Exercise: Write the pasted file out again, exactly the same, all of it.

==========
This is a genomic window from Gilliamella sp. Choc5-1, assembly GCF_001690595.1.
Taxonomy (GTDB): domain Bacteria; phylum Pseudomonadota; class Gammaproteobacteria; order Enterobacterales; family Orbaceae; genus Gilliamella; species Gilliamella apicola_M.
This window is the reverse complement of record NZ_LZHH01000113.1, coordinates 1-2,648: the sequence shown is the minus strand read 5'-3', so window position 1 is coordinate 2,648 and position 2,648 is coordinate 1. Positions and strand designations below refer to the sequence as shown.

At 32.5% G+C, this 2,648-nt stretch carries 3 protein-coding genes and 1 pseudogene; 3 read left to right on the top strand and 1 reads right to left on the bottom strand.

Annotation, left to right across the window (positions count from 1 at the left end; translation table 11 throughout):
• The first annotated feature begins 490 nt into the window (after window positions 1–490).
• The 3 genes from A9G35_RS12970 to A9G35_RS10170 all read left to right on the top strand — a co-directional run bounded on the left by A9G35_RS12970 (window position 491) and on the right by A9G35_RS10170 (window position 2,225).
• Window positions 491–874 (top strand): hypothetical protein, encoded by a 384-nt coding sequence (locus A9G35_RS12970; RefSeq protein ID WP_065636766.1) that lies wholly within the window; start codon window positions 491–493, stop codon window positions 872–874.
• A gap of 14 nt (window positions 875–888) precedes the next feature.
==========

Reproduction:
This is a genomic window from Gilliamella sp. Choc5-1, assembly GCF_001690595.1.
Taxonomy (GTDB): domain Bacteria; phylum Pseudomonadota; class Gammaproteobacteria; order Enterobacterales; family Orbaceae; genus Gilliamella; species Gilliamella apicola_M.
This window is the reverse complement of record NZ_LZHH01000113.1, coordinates 1-2,648: the sequence shown is the minus strand read 5'-3', so window position 1 is coordinate 2,648 and position 2,648 is coordinate 1. Positions and strand designations below refer to the sequence as shown.

At 32.5% G+C, this 2,648-nt stretch carries 3 protein-coding genes and 1 pseudogene; 3 read left to right on the top strand and 1 reads right to left on the bottom strand.

Annotation, left to right across the window (positions count from 1 at the left end; translation table 11 throughout):
• The first annotated feature begins 490 nt into the window (after window positions 1–490).
• The 3 genes from A9G35_RS12970 to A9G35_RS10170 all read left to right on the top strand — a co-directional run bounded on the left by A9G35_RS12970 (window position 491) and on the right by A9G35_RS10170 (window position 2,225).
• Window positions 491–874 (top strand): hypothetical protein, encoded by a 384-nt coding sequence (locus A9G35_RS12970; RefSeq protein ID WP_065636766.1) that lies wholly within the window; start codon window positions 491–493, stop codon window positions 872–874.
• A gap of 14 nt (window positions 875–888) precedes the next feature.